The Four Types of Project Management Risks

Every project manager needs to understand how to minimize risks that can hinder the successful completion of the project. After obtaining a clear understanding of these risks, the project manager should be able to control them so they don't affect the budget and schedule of the project. The four types of risks that can have a major impact on the completion of a project are scope, schedule, resources, and technology.

Scope Risk

All scope risks must be identified at the planning stage, whether they are quantifiable or not. To minimize the effect of scope risks, the scope of the project should be clearly defined from the onset. While defining the scope, objectives must be clearly stated, all deliverables should be listed, and the work involved at each phase should be properly delineated using work breakdown structures.

The major risks that are usually classified under scope include: poorly defined scope, scope creep (caused by continuous addition of new requirements by the client), defects in equipment and machinery, unforeseen changes in the regulatory framework (especially in construction projects), and errors in system integration. These risks can be substantially reduced by thorough planning, making use of risk registers to monitor risks, and prompt response when any risky situations are observed.

Schedule Risk

Project risks that can affect duration or delay the overall completion time of the project are classified as schedule risks. The main categories of schedule risks are estimation errors, external project dependencies, delayed decisions, and equipment delays. To cut down on these risks, estimates that have wide variations should be carefully analyzed.

All high-risk dependencies and sources of non-empirical estimates should also be properly identified. Project managers should give adequate allowance for holidays and all tasks with durations that are more than two weeks should be divided into smaller tasks. To produce more accurate estimates, use previous experience, historical data, and the program evaluation and review technique (PERT).

Resource Risk

Resource risks usually manifest in the form of shortage of essential resources such as skills, finance, and materials. Major causes of resource risks include: scarcity of essential skills, late inclusion of team members, lack of funds, and delays caused by outsourcing. To minimize resource risks, all skills needed to complete the project should have at least one named resource. Avoid placing very high expectations on any of the team members in order to prevent burn-out before the project is completed.

In addition, all costs associated with the project must be estimated as accurately as possible during project planning. To obtain more realistic budgets, employ techniques such as cost aggregation, reserve analysis, use of historic data, and funding limit reconciliation. As the project progresses, you may need to notify the client and amend the original budget estimates if you notice a wide variation between the budgeted estimates and actual cost of each task or resource. To mitigate against delays caused by outsourcing, make detailed resource plans, have a clear and concise contract, and closely monitor each subcontractor's progress.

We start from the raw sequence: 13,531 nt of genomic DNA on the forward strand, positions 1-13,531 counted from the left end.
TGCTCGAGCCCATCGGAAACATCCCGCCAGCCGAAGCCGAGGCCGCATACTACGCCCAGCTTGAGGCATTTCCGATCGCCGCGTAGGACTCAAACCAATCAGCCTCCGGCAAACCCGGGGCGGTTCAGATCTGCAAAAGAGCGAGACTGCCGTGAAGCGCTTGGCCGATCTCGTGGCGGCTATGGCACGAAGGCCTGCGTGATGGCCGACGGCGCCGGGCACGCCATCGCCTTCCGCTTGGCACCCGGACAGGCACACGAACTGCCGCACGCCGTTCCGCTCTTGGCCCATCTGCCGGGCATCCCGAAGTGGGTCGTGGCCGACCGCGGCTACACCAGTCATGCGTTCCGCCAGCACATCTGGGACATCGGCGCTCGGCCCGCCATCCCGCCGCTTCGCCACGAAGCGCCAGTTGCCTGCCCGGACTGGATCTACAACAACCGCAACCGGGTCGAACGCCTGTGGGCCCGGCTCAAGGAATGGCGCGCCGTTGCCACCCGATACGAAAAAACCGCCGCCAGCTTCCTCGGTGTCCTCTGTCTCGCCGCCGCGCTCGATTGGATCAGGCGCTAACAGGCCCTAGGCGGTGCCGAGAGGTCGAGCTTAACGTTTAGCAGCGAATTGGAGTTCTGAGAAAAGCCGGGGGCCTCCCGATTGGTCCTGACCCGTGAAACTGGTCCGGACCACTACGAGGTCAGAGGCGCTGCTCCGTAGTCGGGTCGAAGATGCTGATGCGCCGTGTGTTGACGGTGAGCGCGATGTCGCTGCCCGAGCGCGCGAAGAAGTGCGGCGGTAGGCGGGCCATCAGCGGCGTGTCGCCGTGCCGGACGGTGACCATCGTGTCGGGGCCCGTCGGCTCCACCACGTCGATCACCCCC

Technology Risk

Technology risks are caused by defects in any of the equipment, systems, or devices used, or by the sudden failure of a service. It may also be caused by a sudden change in a regulatory framework, before the completion of the project which makes the use of a particular method, machine or technology illegal. For instance, you may suddenly discover that after the project is half way through, the web server chosen for the project does not have adequate capacity to provide a fast response to all the requests from various end-user devices including mobile phones, tablets, laptops and desktops.

Another related example is the failure of a security solution that was originally chosen to protect all project data and servers for the project. If a defect is discovered in the solution or it can not effectively discover a security threat, it may lead to delays in the completion of the project. When dealing with technological risks, it is usually better to provide additional resources to serve as buffers or backup equipment, as long as the overall project budget can accommodate them.

Effective planning, diligent estimation of duration and resource requirements for each task, and accurate project monitoring and reporting are some of the vital steps every project manager must take to mitigate all the project risks. Every project has its own peculiar high-risk factors within each of the four main types of project management risks highlighted above. So before any project commences, these areas should be identified and strategies should be put in place to ensure that they do not hinder the successful completion of the project.

 

 

 

Image source: Pixabay


Alex Chester

Alex Chester

I'm an economist currently working on a few projects in Australia. I'm interested in topics related to market research, project management and business improvement.


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Jef Lippiatt

Jef Lippiatt , Owner at Startup Chucktown

Great coverage on project management risks. I think that digital projects need to think about the "Security" quite a bit more than they currently do.

Alex Chester

Alex Chester ,

Thanks, Jef. I totally agree.